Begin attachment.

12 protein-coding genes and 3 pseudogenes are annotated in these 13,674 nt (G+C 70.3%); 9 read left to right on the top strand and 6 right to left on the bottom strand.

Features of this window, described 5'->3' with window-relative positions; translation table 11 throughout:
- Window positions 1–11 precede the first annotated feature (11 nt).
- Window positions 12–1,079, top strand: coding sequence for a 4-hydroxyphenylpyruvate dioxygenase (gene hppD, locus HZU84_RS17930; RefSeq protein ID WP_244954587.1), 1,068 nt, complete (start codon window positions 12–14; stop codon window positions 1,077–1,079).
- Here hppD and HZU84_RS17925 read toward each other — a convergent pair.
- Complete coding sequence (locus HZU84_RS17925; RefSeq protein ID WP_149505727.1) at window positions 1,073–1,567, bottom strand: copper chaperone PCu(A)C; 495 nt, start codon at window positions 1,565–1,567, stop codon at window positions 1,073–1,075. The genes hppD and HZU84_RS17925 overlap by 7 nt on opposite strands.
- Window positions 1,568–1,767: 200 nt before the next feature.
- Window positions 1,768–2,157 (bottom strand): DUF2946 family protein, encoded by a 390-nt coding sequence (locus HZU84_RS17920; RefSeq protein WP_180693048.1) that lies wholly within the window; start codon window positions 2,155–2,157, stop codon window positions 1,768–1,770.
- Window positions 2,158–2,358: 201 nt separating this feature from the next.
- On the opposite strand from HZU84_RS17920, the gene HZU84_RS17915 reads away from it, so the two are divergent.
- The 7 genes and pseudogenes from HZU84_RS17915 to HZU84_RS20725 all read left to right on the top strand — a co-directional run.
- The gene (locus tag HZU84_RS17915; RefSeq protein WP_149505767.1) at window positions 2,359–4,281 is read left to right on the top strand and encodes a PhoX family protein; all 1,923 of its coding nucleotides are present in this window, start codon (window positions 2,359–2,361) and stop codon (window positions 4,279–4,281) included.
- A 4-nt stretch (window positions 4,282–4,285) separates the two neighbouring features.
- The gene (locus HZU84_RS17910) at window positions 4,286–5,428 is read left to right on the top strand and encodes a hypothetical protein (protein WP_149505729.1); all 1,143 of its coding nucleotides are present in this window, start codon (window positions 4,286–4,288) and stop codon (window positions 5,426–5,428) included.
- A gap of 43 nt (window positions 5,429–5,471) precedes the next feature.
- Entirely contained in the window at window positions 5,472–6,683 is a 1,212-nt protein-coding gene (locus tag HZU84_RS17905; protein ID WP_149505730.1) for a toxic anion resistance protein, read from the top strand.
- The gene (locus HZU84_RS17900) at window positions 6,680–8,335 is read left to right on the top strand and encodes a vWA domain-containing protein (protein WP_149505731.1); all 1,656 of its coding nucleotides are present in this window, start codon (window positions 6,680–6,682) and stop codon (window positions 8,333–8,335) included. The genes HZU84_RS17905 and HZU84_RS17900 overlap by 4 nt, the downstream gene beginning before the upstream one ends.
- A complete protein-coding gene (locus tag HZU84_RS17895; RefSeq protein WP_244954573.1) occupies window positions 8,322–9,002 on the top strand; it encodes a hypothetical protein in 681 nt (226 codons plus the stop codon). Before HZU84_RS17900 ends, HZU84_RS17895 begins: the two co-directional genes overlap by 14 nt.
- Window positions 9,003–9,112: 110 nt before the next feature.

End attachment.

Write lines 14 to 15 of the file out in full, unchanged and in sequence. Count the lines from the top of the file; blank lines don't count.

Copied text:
- The gene (locus HZU84_RS17910) at window positions 4,286–5,428 is read left to right on the top strand and encodes a hypothetical protein (protein WP_149505729.1); all 1,143 of its coding nucleotides are present in this window, start codon (window positions 4,286–4,288) and stop codon (window positions 5,426–5,428) included.
- A gap of 43 nt (window positions 5,429–5,471) precedes the next feature.